Posted by: Lisa Hill | February 24, 2021

2021 Walter Scott Prize for Historical Fiction Longlist

Thanks to Marg at the Intrepid Reader for the news that four Australians are among the authors longlisted for the Walter Scott Prize for Historical Fiction…

I’ve read some of these and most of these were on my radar, but there’s a couple I hadn’t come across.

  • Hinton, by Mark Blacklock (Granta)
  • The Tolstoy Estate, by Steven Conte (HarperCollins Australia), see my review
  • The Year without Summer, by Guinevere Glasfurd (Two Roads) — I’ve previously read her The Words in My Hand
  • A Room Made of Leaves, by Kate Grenville (Canongate UK, Text Publishing Australia)
  • Mr Beethoven, by Paul Griffiths (Henningham Family Press) (I’ve got this on reserve at the library)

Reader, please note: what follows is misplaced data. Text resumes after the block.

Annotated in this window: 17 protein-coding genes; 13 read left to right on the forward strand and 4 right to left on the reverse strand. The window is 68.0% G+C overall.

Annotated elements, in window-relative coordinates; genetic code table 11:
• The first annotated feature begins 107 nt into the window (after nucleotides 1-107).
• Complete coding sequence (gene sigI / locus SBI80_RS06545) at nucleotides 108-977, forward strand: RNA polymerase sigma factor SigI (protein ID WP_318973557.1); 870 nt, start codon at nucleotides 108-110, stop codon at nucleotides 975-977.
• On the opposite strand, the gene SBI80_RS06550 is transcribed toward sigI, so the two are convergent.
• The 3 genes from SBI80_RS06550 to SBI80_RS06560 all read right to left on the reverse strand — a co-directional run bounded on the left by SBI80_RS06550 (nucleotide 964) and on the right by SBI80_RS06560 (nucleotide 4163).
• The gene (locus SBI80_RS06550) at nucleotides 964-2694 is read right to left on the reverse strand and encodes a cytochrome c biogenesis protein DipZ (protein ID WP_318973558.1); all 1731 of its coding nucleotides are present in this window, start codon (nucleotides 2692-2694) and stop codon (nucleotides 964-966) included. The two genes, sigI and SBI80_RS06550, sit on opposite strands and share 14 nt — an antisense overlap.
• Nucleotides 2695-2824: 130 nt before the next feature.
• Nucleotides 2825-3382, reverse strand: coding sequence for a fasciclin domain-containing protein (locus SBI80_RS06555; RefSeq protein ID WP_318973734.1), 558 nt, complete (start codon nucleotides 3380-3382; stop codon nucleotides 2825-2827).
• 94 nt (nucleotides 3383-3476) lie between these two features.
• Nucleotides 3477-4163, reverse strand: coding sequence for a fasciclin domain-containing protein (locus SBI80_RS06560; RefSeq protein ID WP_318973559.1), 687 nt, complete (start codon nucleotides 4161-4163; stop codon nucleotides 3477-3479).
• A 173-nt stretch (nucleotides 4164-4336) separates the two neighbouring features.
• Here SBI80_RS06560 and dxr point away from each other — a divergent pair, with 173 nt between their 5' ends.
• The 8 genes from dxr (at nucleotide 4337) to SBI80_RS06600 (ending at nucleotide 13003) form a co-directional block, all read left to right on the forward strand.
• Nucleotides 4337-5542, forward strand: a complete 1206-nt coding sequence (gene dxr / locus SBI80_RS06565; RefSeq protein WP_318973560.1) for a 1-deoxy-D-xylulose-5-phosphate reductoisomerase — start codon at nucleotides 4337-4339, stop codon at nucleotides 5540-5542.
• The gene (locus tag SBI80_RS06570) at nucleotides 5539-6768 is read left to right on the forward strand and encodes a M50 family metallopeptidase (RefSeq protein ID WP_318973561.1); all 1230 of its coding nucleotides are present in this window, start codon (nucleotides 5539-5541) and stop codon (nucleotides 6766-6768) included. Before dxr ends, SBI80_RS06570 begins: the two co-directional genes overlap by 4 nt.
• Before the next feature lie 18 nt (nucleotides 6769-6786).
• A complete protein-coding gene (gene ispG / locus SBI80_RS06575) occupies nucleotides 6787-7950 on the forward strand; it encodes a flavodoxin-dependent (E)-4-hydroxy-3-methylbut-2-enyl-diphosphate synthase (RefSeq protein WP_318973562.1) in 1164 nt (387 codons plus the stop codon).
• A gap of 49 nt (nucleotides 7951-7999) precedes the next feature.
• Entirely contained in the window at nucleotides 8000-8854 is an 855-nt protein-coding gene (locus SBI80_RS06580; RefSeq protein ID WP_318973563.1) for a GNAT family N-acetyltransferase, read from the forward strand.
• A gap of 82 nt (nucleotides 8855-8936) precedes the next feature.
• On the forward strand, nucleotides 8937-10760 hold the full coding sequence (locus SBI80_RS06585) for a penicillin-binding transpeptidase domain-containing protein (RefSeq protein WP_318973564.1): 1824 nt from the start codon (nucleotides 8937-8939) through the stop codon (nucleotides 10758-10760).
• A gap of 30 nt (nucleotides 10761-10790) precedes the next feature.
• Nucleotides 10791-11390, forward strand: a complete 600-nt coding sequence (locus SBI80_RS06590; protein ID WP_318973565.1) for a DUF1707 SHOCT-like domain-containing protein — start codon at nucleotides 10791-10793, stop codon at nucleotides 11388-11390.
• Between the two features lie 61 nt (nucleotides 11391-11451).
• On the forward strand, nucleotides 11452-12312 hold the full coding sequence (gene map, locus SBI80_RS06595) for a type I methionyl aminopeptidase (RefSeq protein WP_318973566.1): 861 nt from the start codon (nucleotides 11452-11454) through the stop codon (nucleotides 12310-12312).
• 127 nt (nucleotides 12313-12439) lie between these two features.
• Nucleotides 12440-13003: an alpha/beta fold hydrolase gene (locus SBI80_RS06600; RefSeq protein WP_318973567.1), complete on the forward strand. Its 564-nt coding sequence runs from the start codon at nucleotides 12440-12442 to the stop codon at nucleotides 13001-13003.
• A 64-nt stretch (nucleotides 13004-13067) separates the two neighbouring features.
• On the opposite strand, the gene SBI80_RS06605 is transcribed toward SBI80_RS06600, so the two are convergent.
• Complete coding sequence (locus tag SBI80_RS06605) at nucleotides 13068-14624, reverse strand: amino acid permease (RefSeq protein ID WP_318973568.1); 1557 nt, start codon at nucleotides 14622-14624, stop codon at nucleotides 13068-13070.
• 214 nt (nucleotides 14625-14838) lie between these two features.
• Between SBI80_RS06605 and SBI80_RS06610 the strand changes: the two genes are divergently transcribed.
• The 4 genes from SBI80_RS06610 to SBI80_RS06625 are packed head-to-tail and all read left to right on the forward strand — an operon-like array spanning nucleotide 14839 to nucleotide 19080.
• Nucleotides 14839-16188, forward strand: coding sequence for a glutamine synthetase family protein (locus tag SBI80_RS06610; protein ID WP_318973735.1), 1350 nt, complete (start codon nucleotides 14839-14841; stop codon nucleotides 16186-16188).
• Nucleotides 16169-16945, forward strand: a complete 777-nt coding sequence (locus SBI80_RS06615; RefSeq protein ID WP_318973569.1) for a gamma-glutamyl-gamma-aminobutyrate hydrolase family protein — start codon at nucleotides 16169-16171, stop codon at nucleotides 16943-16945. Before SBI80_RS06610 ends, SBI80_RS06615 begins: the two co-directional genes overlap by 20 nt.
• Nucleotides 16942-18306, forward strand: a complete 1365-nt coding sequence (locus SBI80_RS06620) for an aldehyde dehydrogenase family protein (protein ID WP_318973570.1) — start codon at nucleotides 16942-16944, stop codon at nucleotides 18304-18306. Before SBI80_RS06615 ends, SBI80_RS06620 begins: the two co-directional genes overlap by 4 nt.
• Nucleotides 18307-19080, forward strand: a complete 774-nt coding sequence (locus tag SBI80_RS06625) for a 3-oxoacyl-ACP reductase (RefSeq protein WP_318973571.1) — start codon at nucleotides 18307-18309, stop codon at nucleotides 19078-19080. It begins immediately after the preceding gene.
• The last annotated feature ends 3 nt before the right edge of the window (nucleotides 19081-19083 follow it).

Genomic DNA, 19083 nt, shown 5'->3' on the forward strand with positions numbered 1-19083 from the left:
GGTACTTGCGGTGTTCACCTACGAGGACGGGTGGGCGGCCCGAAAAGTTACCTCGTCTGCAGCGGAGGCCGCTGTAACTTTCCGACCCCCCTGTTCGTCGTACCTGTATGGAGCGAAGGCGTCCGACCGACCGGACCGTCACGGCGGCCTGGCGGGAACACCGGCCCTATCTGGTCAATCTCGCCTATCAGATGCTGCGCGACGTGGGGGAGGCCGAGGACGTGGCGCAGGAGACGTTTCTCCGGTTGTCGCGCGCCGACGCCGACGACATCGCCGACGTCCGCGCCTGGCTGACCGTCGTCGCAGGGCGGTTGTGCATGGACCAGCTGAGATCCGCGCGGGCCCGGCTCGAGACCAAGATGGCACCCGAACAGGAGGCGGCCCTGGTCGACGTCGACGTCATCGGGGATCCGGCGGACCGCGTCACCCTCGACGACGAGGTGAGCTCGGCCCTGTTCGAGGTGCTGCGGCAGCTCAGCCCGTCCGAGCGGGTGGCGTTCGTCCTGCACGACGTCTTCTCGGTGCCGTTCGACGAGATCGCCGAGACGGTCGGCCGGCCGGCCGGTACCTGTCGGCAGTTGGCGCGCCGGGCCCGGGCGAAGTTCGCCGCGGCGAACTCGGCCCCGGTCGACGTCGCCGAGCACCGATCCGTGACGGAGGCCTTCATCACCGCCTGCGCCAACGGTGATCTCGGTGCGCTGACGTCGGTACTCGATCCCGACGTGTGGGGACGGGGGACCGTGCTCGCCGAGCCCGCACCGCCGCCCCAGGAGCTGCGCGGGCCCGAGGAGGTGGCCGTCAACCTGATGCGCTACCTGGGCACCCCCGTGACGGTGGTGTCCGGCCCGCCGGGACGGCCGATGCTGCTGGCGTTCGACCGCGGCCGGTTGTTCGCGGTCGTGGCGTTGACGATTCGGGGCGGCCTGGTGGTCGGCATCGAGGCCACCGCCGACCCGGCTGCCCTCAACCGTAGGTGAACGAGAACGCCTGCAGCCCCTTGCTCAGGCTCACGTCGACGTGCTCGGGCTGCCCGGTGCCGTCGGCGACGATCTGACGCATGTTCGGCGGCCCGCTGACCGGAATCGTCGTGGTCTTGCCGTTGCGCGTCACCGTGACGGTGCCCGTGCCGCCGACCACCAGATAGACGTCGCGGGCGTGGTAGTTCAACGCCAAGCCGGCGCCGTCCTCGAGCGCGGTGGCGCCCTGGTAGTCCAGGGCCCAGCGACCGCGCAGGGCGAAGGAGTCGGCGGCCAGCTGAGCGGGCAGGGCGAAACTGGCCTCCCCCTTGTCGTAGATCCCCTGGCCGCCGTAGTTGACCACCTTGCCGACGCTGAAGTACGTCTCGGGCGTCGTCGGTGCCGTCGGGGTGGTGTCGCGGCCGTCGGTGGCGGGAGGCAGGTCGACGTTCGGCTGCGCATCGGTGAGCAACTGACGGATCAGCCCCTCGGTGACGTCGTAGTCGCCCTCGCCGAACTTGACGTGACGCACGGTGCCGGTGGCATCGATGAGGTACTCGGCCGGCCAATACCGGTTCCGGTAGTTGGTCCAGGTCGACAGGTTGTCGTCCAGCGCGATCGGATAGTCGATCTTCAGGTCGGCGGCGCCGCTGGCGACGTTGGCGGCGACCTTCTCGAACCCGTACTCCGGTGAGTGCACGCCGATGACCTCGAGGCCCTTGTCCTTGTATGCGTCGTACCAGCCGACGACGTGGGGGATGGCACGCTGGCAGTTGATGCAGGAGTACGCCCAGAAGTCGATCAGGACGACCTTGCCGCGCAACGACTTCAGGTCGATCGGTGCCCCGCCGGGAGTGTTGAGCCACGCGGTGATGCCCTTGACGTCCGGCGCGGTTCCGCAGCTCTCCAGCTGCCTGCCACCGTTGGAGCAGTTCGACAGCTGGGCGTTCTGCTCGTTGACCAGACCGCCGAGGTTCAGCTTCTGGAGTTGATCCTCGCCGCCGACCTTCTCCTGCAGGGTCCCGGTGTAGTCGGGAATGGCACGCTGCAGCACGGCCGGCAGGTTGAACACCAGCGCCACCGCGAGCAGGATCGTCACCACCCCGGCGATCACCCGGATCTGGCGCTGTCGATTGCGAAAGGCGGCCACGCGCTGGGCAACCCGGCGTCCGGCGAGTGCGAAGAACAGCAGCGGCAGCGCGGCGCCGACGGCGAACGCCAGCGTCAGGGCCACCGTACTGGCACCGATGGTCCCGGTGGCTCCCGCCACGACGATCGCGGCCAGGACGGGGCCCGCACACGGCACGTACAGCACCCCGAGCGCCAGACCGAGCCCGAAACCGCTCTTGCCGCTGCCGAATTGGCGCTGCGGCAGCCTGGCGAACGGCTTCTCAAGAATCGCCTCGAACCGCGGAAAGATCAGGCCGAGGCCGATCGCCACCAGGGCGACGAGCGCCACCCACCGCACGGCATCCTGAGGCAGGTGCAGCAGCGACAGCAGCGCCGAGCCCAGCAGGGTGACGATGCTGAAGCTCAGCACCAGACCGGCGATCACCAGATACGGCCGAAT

• Afterlives, by Abdulrazak Gurnah (Bloomsbury) — I have previously read his Admiring Silence.
  • A Treacherous Country, by K L Kruimink (Allen & Unwin Australia), see my review
  • The Mirror and the Light, by Hilary Mantel (4th Estate), see my review
  • Hamnet, by Maggie O’Farrell (Headline), on my TBR
  • Islands of Mercy, by Rose Tremain (Chatto & Windus), see my review
  • The Dictionary of Lost Words, by Pip Williams (Affirm Press Australia, Chatto & Windus UK), see my review

What’s interesting about this is that all these authors, as far as I can tell, are from the UK or from Australia.  The prize is open to titles from the UK, Ireland or the Commonwealth, but with the exception of Gurnah (born in Zanzibar but resident in the UK) none of the exciting historical fiction emerging from African countries is on the list, and (unless my quick Google search for the authors is faulty) there’s nothing from Ireland, Canada, India, or New Zealand, or any of the other Commonwealth countries.  I’m pleased Australians have done so well, and I’m also pleased that our small indie publishers are well-represented, and I am confident that the ones I’ve read are very good books…but… I have an uncomfortable feeling about this list.  Anyone else have any thoughts about this?